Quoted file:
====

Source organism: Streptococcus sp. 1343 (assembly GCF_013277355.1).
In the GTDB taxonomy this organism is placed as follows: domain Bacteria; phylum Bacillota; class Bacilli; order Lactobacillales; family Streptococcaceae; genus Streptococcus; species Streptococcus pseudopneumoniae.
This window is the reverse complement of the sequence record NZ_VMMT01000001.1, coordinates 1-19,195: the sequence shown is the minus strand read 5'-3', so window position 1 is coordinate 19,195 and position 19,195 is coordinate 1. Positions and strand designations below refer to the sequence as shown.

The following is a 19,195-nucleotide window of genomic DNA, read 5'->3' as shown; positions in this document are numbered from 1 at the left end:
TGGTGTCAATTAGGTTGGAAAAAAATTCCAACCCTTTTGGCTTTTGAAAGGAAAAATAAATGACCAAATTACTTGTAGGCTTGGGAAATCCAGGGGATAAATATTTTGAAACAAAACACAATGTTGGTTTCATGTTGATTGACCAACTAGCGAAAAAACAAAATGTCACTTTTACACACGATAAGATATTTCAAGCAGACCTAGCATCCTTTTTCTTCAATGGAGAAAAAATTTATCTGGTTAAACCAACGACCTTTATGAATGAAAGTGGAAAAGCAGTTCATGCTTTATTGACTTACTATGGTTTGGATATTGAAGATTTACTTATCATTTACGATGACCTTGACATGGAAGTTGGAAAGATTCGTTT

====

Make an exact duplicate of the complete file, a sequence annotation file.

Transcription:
Source organism: Streptococcus sp. 1343 (assembly GCF_013277355.1).
In the GTDB taxonomy this organism is placed as follows: domain Bacteria; phylum Bacillota; class Bacilli; order Lactobacillales; family Streptococcaceae; genus Streptococcus; species Streptococcus pseudopneumoniae.
This window is the reverse complement of the sequence record NZ_VMMT01000001.1, coordinates 1-19,195: the sequence shown is the minus strand read 5'-3', so window position 1 is coordinate 19,195 and position 19,195 is coordinate 1. Positions and strand designations below refer to the sequence as shown.

The following is a 19,195-nucleotide window of genomic DNA, read 5'->3' as shown; positions in this document are numbered from 1 at the left end:
TGGTGTCAATTAGGTTGGAAAAAAATTCCAACCCTTTTGGCTTTTGAAAGGAAAAATAAATGACCAAATTACTTGTAGGCTTGGGAAATCCAGGGGATAAATATTTTGAAACAAAACACAATGTTGGTTTCATGTTGATTGACCAACTAGCGAAAAAACAAAATGTCACTTTTACACACGATAAGATATTTCAAGCAGACCTAGCATCCTTTTTCTTCAATGGAGAAAAAATTTATCTGGTTAAACCAACGACCTTTATGAATGAAAGTGGAAAAGCAGTTCATGCTTTATTGACTTACTATGGTTTGGATATTGAAGATTTACTTATCATTTACGATGACCTTGACATGGAAGTTGGAAAGATTCGTTT